Writing for Triple Pundit, Harnoor Dhaliwal and Pete Dunn put together a fairly detailed look at what goes into a proper life cycle impact assessment study and why it matters. Here is an excerpt:
In LCIA, impacts are modeled in three distinct phases: fate, exposure and effect, as shown in Exhibit 1 below.
- Fate modeling accounts for the characteristics of an emission and the environmental concentration it forms once released. This tells us where in the environment the emission ends up and its final concentration.
- Exposure modelling looks at the intake level of the emission by considering various routes and modes of intake. In other words, how much of the emission gets eaten, drunk, inhaled, absorbed, etc. For ecosystems, exposure models consider the amount of the emission that becomes bioavailable (i.e., able to be taken up by organisms).
- Once exposure is assessed, effect models link this information to known toxicity data at those intake levels. This allows us to assess the relative danger of exposure.
Life Cycle Impact Assessment is more and more factoring into sustainable design and construction, but as we continue to understand more about the health and other impacts of various products in the built environment, it is safe to assume that LCAs and LCIAs will only continue to influence our industry.
For some, green building and sustainability are aspirational goals. For those of us that have been working in sustainability on a professional level, we are always on the lookout for the next evolution in third party standards and certification to take our projects to the next level.
Beyond “net zero” energy and water — in which a project produces as much, if not more, energy and or water than it will use — the next step in sustainability is a concept known as regenerative design. Described as a process-based approach to design, the goal is to “restore, renew or revitalize their own sources of energy and materials, creating sustainable systems that integrate the needs of society with the integrity of nature.”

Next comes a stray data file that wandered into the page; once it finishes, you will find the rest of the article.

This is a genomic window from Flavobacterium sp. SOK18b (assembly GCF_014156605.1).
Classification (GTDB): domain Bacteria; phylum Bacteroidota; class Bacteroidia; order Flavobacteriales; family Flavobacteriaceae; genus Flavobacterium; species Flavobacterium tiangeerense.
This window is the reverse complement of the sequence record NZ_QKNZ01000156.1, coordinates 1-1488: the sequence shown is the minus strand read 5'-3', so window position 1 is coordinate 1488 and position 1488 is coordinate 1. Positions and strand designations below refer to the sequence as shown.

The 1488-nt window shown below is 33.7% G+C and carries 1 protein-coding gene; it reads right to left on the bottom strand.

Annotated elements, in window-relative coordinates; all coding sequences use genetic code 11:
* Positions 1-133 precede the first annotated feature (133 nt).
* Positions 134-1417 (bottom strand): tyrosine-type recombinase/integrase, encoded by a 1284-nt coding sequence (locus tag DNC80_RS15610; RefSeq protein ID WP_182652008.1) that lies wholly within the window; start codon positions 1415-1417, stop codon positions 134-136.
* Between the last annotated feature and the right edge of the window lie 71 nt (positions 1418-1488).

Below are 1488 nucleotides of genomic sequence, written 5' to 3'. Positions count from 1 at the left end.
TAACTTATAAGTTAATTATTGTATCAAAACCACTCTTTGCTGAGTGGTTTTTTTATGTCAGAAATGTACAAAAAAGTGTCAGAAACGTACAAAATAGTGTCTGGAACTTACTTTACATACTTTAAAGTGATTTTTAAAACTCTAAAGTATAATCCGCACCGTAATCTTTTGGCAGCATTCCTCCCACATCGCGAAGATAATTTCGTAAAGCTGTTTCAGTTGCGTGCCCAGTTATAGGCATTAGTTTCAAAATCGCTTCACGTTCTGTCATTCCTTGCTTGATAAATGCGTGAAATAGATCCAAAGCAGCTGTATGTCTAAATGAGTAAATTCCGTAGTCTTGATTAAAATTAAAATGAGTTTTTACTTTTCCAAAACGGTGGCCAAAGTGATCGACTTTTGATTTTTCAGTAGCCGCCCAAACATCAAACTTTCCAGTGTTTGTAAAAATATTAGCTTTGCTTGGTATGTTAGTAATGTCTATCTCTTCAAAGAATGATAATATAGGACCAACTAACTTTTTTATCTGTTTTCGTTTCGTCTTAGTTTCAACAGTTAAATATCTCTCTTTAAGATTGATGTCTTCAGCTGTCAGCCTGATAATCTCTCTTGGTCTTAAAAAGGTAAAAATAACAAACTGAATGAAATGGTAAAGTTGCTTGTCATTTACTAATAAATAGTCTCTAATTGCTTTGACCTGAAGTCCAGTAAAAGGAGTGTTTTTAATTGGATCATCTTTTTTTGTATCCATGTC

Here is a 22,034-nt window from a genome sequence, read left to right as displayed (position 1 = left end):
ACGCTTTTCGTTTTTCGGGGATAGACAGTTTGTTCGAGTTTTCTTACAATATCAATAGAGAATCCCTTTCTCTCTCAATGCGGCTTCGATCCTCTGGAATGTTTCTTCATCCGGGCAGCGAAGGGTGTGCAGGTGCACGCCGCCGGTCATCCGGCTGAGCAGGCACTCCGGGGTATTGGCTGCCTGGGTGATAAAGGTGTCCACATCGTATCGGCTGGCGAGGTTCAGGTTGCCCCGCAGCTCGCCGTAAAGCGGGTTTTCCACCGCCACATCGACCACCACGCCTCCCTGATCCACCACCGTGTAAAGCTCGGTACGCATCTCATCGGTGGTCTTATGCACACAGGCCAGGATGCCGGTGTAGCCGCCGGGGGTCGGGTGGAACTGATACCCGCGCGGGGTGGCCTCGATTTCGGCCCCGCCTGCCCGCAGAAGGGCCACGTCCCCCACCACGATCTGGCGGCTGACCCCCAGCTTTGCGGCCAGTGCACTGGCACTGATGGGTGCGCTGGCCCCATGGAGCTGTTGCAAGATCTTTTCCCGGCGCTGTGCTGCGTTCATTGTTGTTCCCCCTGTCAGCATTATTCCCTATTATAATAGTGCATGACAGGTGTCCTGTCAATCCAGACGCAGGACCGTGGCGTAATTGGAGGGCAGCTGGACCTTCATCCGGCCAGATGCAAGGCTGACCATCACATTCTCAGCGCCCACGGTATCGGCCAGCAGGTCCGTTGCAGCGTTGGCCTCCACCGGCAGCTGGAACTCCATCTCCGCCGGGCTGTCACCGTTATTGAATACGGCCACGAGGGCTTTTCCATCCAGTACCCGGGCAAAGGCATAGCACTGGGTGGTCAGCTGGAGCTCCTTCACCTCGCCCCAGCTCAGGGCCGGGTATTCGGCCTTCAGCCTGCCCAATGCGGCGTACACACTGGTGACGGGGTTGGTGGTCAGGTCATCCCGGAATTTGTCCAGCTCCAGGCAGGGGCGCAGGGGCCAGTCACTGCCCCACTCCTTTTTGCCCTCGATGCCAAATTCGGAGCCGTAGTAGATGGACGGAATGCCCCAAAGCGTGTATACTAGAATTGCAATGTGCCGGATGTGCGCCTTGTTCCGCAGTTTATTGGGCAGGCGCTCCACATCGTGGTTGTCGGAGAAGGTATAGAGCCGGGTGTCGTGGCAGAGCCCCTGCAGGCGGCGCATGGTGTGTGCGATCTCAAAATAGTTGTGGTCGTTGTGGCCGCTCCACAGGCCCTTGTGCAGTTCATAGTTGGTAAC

To that end, Martin Brown has authored a book called FutuREstorative, Working Towards a New Sustainability. In an excerpt from the book, published at GreenBiz, Brown advocates for the establishment of a new third party standard for regenerative design:
While challenging traditional sustainability standards is now urgent and vital, it is important to remember that new regenerative standards start from different perspectives. The established certification standards (BREEAM, LEED, Green Star) emerged from an energy-environment-economics paradigm whose key driver was, and remains, energy performance and prevention of damage to the environment, within economic boundaries.
New restorative standards such as the Living Building Challenge and WELL Building Standard are, foremost, philosophies based on a set of ecological or health values. Secondly, they are advocacy tools for promoting a better way of addressing the design, construction and operation of buildings. Thirdly, they are a building certification or recognition-of-achievement scheme…
But it is a disruption that is necessary. And in many ways the scene is set, with the digitalization of design, construction and operation through Building Information Management approaches, the increase in smart, Internet of Things technologies in buildings, the popularity of the LEED Dynamic Plaque and other real-time sustainability monitors. All of which have the potential, individually or more rapidly through converging, to disrupt sustainability standards.
Well worth a read, if for no other reason than to catch a glimpse of where sustainability in the built environment is headed to next.
Water efficiency is the next major issue impacting the built environment after energy efficiency. (Not that we’ve necessarily solved the issue of energy efficiency…) Despite the fact that our planet’s surface is 2/3 water, protecting this natural resource is of utmost importance to human survival.
The best way to reduce water usage is to reuse water through reclamation. One obstacle to further implementation (including mandatory requirements) of water reclamation systems is a lack of peer-reviewed research including life cycle assessments (LCAs) of such systems.
Until now, that is. Phys.org reports on a new study based on the decentralized water system implemented by Phipps Conservatory and Botanical Gardens’ Center for Sustainable Landscapes: